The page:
Assault: from the Canterbury Tales to the videotape

United States v. Watts, No. 14-2944 (7th Cir. Aug. 20, 2015).

The Wife of Bath, who would not have tolerated a violent man with a hatchet.

The Wife of Bath, who would not have tolerated a violent man with a hatchet.

Lavelle Watts, then a plaintiff in a civil rights trial against a police officer, was sitting in a federal courtroom in Chicago. When a defense verdict was announced, Watts picked up the large chair he was sitting on and threw it at the defendant police officer, injuring him. Watts was charged and convicted of assault with a dangerous weapon with intent to do bodily harm.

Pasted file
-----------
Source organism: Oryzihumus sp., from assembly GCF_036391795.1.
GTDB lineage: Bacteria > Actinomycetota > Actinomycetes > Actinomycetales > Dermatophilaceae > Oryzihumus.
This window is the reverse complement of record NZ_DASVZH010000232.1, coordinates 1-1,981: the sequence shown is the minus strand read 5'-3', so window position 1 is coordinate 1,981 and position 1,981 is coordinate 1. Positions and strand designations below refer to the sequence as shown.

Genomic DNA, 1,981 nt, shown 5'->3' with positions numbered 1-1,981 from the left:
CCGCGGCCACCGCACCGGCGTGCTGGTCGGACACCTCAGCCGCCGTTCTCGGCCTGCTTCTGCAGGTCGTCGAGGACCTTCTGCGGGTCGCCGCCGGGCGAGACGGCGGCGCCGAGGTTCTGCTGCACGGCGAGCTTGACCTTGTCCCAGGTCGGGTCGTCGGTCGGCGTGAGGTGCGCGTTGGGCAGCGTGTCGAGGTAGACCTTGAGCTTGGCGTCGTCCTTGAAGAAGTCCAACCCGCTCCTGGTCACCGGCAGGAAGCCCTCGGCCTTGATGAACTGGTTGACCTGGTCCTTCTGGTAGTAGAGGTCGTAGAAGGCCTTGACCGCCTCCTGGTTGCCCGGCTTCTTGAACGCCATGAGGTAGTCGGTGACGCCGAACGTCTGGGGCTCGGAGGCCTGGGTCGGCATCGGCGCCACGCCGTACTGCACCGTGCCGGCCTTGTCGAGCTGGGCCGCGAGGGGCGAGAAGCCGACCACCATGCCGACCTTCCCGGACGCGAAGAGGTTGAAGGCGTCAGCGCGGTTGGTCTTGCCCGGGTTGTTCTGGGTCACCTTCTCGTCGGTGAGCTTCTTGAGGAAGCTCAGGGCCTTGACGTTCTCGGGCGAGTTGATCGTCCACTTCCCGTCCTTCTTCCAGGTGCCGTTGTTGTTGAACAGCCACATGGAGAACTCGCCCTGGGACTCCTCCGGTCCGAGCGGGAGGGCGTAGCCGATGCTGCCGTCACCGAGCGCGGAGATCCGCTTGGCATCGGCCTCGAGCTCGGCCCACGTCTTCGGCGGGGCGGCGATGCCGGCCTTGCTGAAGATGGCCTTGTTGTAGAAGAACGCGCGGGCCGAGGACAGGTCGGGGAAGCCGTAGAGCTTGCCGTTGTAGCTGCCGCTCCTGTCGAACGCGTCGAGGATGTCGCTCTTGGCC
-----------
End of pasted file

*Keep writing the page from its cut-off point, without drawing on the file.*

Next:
Watts requested, and received, an instruction on the lesser included crime of “simple assault.” Watts now challenges that instruction.

Judge Posner, in an interesting digression, distinguishes between assault and battery at common law, and includes a footnote on the first reported case of assault—from the middle of the 14th century—which involved a man asking for wine at the door of a closed tavern, and trying unsuccessfully to strike the landlady with a hatchet.

Ultimately, the Seventh Circuit upholds the imperfect instructions that the district court gave the jury, largely because the court did not need to give the “simple assault” instruction at all. Because the scene of the crime was a courtroom, the assault was videotaped. Having seen the video, no reasonable jury could have acquitted Watts of assault with a dangerous weapon with intent to inflict bodily harm—the greater offense.